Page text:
Edward Elgar's Enigma- Solution and Confirmation

25 posts / 0 new
Last post
Edward Elgar's Enigma- Solution and Confirmation

Recent research has uncovered what is probably the "real" solution.  What do you think?

The first four notes of the Enigma Variations are scale degree 3-1-4-2, a common decimal approximation of Pi.  Pi was in the news during the year before Elgar wrote his famous enigma.  The Indiana Pi Bill of 1897 attempted to legislate the value of Pi.  This futile effort was widely ridiculed and Elgar was always amused by such "japes" as he called them.  Elgar loved puzzles and he alone solved a famous riddle that was issued as an challenge to all of England by a master puzzler (who bragged that his riddle was impossible to solve.)   Elgar's six page solution is on display at his birthplace museum.  Elgar said that his work on the Enigma Variations was "begun in a spirit of humor."  Pi fits all of the clues given by Elgar in his 1899 program notes.  The dark saying could be "Four and twenty blackbirds (dark) baked in a pie (Pi)".  Elgar was fond of puns.  One of his earliest works was "Childhood Daze."  Pi is the theme in the literary sense.  It is the concept behind the work.  The word "Enigma" was handwritten on the score, centered over the first four bars, where we can find both decimal Pi (3.142) and fractional Pi (22/7) cleverly hidden.  

In 1929, when he wrote his pianola roll notes, Elgar was 72 years old, in ill health, and no one had solved his enigma for 30 years.  Elgar was determined not to give up the solution but he probably wanted to leave unmistakable clues to verify the correct solution in case it were solved after his death.  In the first sentence he refers to 2 quavers and 2 crotchets, a hint at 22 (of 22/7).  In the second sentence he states that "the drop of the seventh should be observed in bars 3 and 4."  These two sevenths follow exactly after the first eleven notes leaving us 2/7 x 11 = 22/7.   In the third sentence Elgar further confirms his intentional Pi by refering to bar 7, a hint at /7 (of 22/7).   At age 72, Elgar left us three sentences hinting at fractional Pi in music that begins with decimal Pi, scale degree 3-1-4-2.  Elgar either planned his Enigma Variations around Pi or we have a series of phenomenal coincidences.  What do you think?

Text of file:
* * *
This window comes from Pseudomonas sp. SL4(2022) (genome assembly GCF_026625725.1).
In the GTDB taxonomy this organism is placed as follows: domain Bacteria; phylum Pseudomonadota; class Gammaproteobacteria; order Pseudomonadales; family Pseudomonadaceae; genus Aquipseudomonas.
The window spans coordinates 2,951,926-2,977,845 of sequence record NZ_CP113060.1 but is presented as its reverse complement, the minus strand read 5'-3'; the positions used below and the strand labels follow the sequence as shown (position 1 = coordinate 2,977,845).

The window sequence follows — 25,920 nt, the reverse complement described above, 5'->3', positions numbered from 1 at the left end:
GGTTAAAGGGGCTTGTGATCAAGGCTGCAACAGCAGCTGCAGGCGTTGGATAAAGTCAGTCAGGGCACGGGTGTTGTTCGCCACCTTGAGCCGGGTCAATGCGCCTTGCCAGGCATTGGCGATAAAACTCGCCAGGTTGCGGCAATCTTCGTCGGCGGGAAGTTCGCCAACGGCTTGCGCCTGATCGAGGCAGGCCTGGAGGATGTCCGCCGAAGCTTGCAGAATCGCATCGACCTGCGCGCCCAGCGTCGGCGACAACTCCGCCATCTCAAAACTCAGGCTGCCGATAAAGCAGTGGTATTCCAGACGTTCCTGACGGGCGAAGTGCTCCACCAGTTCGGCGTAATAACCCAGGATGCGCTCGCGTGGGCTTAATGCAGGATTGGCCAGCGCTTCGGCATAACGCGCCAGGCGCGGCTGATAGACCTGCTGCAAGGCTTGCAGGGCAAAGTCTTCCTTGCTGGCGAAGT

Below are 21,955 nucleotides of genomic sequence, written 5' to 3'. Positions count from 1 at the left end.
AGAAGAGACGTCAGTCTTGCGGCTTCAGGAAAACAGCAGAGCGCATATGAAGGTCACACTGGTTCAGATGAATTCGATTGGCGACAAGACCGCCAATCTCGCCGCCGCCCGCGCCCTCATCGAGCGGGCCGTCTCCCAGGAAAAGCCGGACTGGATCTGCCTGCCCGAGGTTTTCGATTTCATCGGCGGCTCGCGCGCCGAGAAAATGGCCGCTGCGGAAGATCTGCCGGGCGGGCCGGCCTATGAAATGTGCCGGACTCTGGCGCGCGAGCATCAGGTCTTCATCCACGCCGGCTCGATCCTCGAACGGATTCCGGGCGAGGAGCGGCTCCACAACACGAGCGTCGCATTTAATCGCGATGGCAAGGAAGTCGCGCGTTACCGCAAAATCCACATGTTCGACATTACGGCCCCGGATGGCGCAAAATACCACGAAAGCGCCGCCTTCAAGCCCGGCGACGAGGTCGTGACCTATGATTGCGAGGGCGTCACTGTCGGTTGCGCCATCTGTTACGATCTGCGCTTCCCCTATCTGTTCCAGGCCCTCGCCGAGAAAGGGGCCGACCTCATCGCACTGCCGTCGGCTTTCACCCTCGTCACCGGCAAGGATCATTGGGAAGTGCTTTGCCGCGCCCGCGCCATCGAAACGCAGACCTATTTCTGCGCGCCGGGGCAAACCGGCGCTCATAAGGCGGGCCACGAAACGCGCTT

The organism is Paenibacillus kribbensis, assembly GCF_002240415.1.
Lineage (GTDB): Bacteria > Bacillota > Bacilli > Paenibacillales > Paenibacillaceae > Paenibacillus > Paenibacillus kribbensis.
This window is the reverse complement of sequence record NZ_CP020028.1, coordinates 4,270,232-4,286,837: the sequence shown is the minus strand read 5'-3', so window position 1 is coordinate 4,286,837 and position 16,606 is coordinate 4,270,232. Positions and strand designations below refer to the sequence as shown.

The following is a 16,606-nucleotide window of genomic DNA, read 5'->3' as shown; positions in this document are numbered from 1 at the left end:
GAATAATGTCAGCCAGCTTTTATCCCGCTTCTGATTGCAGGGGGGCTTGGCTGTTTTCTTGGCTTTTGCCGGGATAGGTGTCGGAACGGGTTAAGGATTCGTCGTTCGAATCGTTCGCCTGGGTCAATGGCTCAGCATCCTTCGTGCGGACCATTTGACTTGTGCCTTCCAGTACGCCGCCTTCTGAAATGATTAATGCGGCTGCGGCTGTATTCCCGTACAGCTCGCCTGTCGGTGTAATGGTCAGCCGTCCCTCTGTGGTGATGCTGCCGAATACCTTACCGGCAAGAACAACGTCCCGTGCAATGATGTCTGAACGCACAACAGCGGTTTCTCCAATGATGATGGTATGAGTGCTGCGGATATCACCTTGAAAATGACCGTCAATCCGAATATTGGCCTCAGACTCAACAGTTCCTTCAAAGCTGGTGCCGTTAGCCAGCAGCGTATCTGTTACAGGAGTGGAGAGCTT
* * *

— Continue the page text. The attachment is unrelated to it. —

C R Santa

RE: Edward Elgar's Enigma- Solution and Confirmation

dnlsanta wrote:
The dark saying could be "Four and twenty blackbirds (dark) baked in a pie (Pi)".

It could be, yes.  It could also be "Baa, baa, black (= dark) sheep", or "Old King Cole (= coal = dark) was a merry old soul". Or something else entirely :-)

 

Quote:
At age 72, Elgar left us three sentences hinting at fractional Pi in music that begins with decimal Pi

Age 72? Hmm... that could be 7/2, or 3.5, which is fairly close to pi.

Sorry if that seems flippant, but it's just to illustrate that's it easy to find things if you look, and it seems as "close" as the "Four and twenty blackbirds..." idea.

 

Quote:
What do you think?

It seems rather like the 'plot' of a Dan Brown novel.

Fwiw, a longer version of the explanation, apparently by Dick Santa who came up with it*, is at 'http://wiki.answers.com/Q/What_is_the_solution_to_Elgar's_Enigma_Variations (just scroll down a bit).

* see 'A New Solution to Elgar's Old Enigma' at http://minnesota.publicradio.org/collections/special/columns/comparing_notes/archive/2007/06/a_new_solution.shtml


 

"Louder! Louder! I can still hear the singers!"

- Richard Strauss to the orchestra, at a rehearsal.

RE: Edward Elgar's Enigma- Solution and Confirmation

dnlsanta wrote:
Besides the enigma solution does not depend on the dark saying...

The darkness is rather implied, certainly:

"The Enigma I will not explain - its 'dark saying' must be left unguessed..." (From the programme note to the first performance).

But all I was trying to indicate is that once you fix on a "solution", it's easy enough to find things that seem to fit, to some degree or other.

For example:

"Sir Edward wrote a dedication on the score, "To My Friends Pictured Within".  As the entire piece is about variations, he could have written, "To My Circle of Friends." This variation includes the word "circle," and in  math, characteristics of all circles are related by a universal constant, Pi. "

from "The solution is as easy as Pi"* by the chap who came up with the "Pi" theory, seems more than unduly contrived. Yes, Elgar could have written that - but he didn't.

* see http://wiki.answers.com/Q/What_is_the_solution_to_Elgar's_Enigma_Variations

 

 

 

"Louder! Louder! I can still hear the singers!"

- Richard Strauss to the orchestra, at a rehearsal.

RE: Edward Elgar's Enigma- Solution and Confirmation

Elgar did write scale degree 3-1-4-2 as the first four notes of the Enigma Variations.  Elgar did write in 1929 that the "drop of the seventh in the 3rd and 4th bar should be observed."  Those 2/7 do come exactly after the first 11 notes and 2/7 x 11 = 22/7.  Coincidence or plan?

C R Santa

RE: Edward Elgar's Enigma- Solution and Confirmation

dnlsanta wrote:
Coincidence or plan?

Well, that's the $64,000 question :-)

Fwiw, I'm personally much less persuaded by the "pi" explanation than by, say, the "Corinthians" theory, or even the "Rule Britannia" one.